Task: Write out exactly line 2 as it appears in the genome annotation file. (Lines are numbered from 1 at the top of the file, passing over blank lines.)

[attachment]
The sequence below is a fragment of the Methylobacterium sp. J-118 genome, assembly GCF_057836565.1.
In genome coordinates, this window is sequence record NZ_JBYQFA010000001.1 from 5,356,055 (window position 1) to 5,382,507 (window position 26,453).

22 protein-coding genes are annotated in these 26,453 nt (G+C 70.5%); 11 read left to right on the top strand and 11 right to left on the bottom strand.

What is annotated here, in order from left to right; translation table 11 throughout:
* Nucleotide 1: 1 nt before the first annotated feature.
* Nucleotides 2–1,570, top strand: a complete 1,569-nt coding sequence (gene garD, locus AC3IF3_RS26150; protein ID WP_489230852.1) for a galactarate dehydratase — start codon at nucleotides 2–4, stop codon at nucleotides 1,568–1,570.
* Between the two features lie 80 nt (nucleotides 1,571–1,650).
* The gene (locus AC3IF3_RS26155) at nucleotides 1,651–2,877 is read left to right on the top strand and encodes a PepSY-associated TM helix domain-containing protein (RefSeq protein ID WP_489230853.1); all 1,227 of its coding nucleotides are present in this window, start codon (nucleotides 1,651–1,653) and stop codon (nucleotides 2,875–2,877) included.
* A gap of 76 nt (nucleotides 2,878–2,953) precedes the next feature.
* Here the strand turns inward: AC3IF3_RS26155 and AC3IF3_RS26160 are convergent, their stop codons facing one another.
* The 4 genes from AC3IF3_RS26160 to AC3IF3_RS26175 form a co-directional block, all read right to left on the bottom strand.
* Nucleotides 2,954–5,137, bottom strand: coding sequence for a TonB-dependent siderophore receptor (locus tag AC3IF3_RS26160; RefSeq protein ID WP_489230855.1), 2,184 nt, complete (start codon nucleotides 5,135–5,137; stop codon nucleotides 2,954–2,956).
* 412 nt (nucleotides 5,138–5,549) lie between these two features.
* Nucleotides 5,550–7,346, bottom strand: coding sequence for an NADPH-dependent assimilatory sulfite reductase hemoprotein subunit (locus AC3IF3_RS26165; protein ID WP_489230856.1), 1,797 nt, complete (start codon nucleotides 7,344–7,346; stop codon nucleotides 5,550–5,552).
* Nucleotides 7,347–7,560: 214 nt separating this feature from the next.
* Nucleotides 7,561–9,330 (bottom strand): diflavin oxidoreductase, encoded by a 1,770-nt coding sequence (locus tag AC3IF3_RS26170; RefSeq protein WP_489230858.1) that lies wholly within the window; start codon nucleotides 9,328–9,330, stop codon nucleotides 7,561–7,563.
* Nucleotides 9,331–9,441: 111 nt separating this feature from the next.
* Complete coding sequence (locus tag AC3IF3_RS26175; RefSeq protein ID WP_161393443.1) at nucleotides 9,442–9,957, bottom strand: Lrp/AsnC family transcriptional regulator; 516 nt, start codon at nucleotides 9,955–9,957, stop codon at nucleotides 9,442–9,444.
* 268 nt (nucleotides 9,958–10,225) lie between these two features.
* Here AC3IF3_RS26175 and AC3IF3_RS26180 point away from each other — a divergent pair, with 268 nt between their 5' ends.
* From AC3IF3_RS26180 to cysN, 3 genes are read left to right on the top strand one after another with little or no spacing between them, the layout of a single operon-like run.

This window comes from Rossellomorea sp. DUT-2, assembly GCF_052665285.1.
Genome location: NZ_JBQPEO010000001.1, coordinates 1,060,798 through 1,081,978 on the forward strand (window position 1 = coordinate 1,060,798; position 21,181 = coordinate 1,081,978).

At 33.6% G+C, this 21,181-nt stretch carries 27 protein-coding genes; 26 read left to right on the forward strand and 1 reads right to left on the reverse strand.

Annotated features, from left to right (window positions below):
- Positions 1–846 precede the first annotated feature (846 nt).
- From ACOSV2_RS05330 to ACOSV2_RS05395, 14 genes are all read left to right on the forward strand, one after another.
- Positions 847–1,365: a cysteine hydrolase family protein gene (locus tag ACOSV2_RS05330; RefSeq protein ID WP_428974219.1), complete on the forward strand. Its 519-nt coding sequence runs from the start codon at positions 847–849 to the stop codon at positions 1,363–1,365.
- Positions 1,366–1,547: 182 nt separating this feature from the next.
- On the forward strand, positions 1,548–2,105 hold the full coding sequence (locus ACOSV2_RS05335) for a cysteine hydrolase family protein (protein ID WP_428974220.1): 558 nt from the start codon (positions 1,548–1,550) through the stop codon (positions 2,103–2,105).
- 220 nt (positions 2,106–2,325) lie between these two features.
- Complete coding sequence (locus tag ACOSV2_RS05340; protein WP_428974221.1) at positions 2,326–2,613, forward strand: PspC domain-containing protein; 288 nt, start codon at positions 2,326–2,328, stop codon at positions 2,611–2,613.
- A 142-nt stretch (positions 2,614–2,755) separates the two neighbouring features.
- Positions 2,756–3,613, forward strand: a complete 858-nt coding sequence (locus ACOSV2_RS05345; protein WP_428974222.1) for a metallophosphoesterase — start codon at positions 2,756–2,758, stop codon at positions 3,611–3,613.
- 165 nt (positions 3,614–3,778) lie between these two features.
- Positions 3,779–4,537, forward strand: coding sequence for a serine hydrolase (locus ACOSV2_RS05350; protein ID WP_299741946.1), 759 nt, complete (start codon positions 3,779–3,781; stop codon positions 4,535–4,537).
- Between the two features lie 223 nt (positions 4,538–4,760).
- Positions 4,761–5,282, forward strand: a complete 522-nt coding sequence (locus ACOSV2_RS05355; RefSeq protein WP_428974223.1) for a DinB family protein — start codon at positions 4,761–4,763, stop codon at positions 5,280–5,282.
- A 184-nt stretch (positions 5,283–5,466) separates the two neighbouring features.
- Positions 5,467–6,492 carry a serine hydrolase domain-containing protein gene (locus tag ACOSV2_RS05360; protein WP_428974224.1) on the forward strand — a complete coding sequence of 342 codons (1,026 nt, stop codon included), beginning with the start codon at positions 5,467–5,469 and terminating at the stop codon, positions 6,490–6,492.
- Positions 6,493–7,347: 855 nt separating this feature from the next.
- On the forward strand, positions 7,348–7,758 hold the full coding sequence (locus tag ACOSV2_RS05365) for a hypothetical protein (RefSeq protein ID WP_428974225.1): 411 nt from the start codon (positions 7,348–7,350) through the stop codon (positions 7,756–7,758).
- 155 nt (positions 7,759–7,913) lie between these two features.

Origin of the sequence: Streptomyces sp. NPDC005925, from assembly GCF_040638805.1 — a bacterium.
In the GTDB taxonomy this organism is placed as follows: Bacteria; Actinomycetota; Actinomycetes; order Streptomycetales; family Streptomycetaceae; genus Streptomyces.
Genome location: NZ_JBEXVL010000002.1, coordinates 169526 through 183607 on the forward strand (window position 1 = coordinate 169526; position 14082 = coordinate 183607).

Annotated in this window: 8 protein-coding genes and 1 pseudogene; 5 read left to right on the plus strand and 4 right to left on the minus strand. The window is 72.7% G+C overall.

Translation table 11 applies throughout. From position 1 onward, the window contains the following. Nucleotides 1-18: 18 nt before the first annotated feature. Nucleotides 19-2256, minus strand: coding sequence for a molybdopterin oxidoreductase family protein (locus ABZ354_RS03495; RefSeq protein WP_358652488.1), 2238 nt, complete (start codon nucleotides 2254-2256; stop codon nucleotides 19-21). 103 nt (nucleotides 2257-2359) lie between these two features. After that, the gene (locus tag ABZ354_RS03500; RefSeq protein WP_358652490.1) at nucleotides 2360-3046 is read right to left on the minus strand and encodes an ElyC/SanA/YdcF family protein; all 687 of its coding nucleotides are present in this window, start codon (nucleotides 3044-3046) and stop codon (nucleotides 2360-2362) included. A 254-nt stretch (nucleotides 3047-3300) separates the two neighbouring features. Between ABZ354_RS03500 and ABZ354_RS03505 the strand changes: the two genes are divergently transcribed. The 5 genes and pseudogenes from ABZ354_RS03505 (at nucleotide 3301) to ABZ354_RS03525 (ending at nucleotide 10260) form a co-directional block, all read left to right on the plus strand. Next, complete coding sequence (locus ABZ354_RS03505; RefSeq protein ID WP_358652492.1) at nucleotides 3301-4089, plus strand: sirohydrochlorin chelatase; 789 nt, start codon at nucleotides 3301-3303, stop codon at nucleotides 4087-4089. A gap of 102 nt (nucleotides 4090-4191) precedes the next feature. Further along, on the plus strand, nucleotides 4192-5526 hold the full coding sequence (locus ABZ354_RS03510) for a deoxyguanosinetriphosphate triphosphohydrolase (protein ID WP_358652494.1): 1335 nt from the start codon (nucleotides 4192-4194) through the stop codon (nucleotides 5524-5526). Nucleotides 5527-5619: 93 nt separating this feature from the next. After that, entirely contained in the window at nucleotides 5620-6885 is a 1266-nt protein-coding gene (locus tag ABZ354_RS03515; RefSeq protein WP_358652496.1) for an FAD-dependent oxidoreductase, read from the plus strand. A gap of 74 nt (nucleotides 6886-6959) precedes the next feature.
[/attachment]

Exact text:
In genome coordinates, this window is sequence record NZ_JBYQFA010000001.1 from 5,356,055 (window position 1) to 5,382,507 (window position 26,453).